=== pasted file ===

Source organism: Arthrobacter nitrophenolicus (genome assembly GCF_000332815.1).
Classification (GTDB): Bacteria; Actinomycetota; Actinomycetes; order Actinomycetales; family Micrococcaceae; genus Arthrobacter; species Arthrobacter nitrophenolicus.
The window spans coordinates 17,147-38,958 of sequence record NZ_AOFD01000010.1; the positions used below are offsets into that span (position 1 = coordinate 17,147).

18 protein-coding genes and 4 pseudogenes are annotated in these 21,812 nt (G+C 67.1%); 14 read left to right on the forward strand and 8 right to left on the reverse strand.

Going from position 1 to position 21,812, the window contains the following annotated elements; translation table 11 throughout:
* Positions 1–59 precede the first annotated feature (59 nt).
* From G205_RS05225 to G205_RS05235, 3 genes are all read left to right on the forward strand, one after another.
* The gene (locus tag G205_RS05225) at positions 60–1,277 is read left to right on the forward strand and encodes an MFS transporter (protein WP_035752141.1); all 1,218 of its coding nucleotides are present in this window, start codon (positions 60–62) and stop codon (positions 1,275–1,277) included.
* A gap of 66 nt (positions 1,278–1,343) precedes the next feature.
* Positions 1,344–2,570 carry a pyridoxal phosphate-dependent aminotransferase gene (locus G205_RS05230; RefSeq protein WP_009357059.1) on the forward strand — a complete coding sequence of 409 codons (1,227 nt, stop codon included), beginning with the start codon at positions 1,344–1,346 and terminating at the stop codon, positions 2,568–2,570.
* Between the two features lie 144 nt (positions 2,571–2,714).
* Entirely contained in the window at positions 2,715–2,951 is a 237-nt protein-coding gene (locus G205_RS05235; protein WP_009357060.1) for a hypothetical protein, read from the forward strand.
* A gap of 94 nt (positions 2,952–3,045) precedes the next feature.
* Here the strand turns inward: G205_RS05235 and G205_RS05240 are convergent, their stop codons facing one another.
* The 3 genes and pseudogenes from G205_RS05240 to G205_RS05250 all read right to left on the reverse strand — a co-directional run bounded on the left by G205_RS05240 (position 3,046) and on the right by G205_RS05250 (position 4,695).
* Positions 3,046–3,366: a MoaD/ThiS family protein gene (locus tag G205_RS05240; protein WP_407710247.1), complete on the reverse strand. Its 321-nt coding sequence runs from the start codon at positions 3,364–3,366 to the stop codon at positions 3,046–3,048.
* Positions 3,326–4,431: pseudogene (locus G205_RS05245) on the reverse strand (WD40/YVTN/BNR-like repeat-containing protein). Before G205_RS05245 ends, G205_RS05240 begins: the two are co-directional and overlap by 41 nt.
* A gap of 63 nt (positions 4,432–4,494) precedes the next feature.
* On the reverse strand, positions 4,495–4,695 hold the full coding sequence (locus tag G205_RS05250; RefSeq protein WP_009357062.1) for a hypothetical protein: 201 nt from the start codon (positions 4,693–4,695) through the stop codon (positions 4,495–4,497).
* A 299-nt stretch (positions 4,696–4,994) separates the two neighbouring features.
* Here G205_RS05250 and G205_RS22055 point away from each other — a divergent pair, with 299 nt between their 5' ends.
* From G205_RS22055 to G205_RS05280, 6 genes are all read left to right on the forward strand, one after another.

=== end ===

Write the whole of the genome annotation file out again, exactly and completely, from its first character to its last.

Source organism: Arthrobacter nitrophenolicus (genome assembly GCF_000332815.1).
Classification (GTDB): Bacteria; Actinomycetota; Actinomycetes; order Actinomycetales; family Micrococcaceae; genus Arthrobacter; species Arthrobacter nitrophenolicus.
The window spans coordinates 17,147-38,958 of sequence record NZ_AOFD01000010.1; the positions used below are offsets into that span (position 1 = coordinate 17,147).

18 protein-coding genes and 4 pseudogenes are annotated in these 21,812 nt (G+C 67.1%); 14 read left to right on the forward strand and 8 right to left on the reverse strand.

Going from position 1 to position 21,812, the window contains the following annotated elements; translation table 11 throughout:
* Positions 1–59 precede the first annotated feature (59 nt).
* From G205_RS05225 to G205_RS05235, 3 genes are all read left to right on the forward strand, one after another.
* The gene (locus tag G205_RS05225) at positions 60–1,277 is read left to right on the forward strand and encodes an MFS transporter (protein WP_035752141.1); all 1,218 of its coding nucleotides are present in this window, start codon (positions 60–62) and stop codon (positions 1,275–1,277) included.
* A gap of 66 nt (positions 1,278–1,343) precedes the next feature.
* Positions 1,344–2,570 carry a pyridoxal phosphate-dependent aminotransferase gene (locus G205_RS05230; RefSeq protein WP_009357059.1) on the forward strand — a complete coding sequence of 409 codons (1,227 nt, stop codon included), beginning with the start codon at positions 1,344–1,346 and terminating at the stop codon, positions 2,568–2,570.
* Between the two features lie 144 nt (positions 2,571–2,714).
* Entirely contained in the window at positions 2,715–2,951 is a 237-nt protein-coding gene (locus G205_RS05235; protein WP_009357060.1) for a hypothetical protein, read from the forward strand.
* A gap of 94 nt (positions 2,952–3,045) precedes the next feature.
* Here the strand turns inward: G205_RS05235 and G205_RS05240 are convergent, their stop codons facing one another.
* The 3 genes and pseudogenes from G205_RS05240 to G205_RS05250 all read right to left on the reverse strand — a co-directional run bounded on the left by G205_RS05240 (position 3,046) and on the right by G205_RS05250 (position 4,695).
* Positions 3,046–3,366: a MoaD/ThiS family protein gene (locus tag G205_RS05240; protein WP_407710247.1), complete on the reverse strand. Its 321-nt coding sequence runs from the start codon at positions 3,364–3,366 to the stop codon at positions 3,046–3,048.
* Positions 3,326–4,431: pseudogene (locus G205_RS05245) on the reverse strand (WD40/YVTN/BNR-like repeat-containing protein). Before G205_RS05245 ends, G205_RS05240 begins: the two are co-directional and overlap by 41 nt.
* A gap of 63 nt (positions 4,432–4,494) precedes the next feature.
* On the reverse strand, positions 4,495–4,695 hold the full coding sequence (locus tag G205_RS05250; RefSeq protein WP_009357062.1) for a hypothetical protein: 201 nt from the start codon (positions 4,693–4,695) through the stop codon (positions 4,495–4,497).
* A 299-nt stretch (positions 4,696–4,994) separates the two neighbouring features.
* Here G205_RS05250 and G205_RS22055 point away from each other — a divergent pair, with 299 nt between their 5' ends.
* From G205_RS22055 to G205_RS05280, 6 genes are all read left to right on the forward strand, one after another.